When cinema spells circus

Last Updated: January 31, 2013By Tags: ,

Paris—From George Méliès to Jacques Demy’ “The Umbrellas of Cherbourg” to “Pulp Fiction,” “The Matrix,” and “Mission Impossible” French circus troupe Cirque Alexis Gruss is not leaving anything to chance: they’ve got cinema covered.

During a dazzling three-hour event called “Ellipse” which is playing in the French capital until March, the Gruss troupe, made up of a family of musicians, jugglers, dancers, trapeze artists and horsemen, will put on a fabulous show that will astound adults and children alike. The company recreates the cinema, in the ring as well as through the use of a giant screen at the back of it, sueding posters and scenes from popular movies and using the circus’s own troupe as actors. This melding of cinema with circus make for a spectacle that Fellini would’ve been proud of.

As it were, the Alexis Gruss troupe—ringleader/patriarch Alexis Gruss and Gipsy Bouglione and their heirs, Firmin, Maud and Stephan, and the latter’s spouse Nathalie as well as their siblings, make up the troupe’s nucleus—is firmly entranched in a traditional kind of circus, or “cirque à l’ancienne” and that’s no joke. The Grusses been in this business since the late nineteenth century.

And wherever the circus goes, so do animals. Lots of them.

The Cirque Alexis Gruss is staffed with a pair of dalmatians named Matisse and Gauguin (we went to visit them backstage afterwards), ponies (one especially strange-looking one called “Voyou” who didn’t do much that day except to roll around in the ring’s sand and finish a carrot he had stuck in the back of his mouth before heading backstage) and a cordial pachyderm named Sindha who studiously went about her routine. A real gem.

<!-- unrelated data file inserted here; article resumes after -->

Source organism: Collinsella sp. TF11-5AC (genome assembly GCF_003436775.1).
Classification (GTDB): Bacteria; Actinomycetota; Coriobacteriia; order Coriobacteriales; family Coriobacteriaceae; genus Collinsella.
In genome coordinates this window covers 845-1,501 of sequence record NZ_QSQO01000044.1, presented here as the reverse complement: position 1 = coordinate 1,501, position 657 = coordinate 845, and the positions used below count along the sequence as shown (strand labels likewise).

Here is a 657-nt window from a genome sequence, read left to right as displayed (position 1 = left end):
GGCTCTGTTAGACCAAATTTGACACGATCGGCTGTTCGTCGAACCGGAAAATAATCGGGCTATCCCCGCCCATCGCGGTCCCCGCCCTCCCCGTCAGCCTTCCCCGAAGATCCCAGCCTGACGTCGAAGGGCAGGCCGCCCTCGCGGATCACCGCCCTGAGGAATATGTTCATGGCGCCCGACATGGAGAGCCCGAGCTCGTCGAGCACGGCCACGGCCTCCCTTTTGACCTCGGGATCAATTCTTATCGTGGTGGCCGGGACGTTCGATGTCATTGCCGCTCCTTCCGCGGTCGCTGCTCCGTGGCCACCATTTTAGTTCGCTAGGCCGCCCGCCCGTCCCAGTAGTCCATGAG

And yet horses are what Cirque Alexis Gruss is known for. They have an entire stable of stallions (from Lusitanos to Arabians and Akhal Tekes) evocatively named Asmaral, Fado, Imporio, Bento, Nabucco, and the requisitely-named Pegasus. The stars of the show, however, is a sextet of powerful Freisian horses, who were let out to roam in the ring after a jet from the fog machine filled with the arena with a heavy-hanging blue-tinged haze. The scene, taken straight out from your own mind’s movie screen, lifts the senses and left you slightly dizzy. The mightiness on them horses! Ancestors of this breed, which is typified by a black coat color, were used to carry knights into battle during medieval times.

As with most circuses you can walk backstage after the show to take in the props used during the show, meet members of the troupe and visit the animals in their pens as they’re getting fed or groomed.

If you happen to be in Paris in early 2013 and you’ve got time for just one outing, make it Cirque Alexis Gruss, and bring all your friends with you. It’ll be well worth your time.

WATCH & LISTEN: visit the troupe’s site for stills, videos and a virtual visit (click here)

Gruss with George Melies in back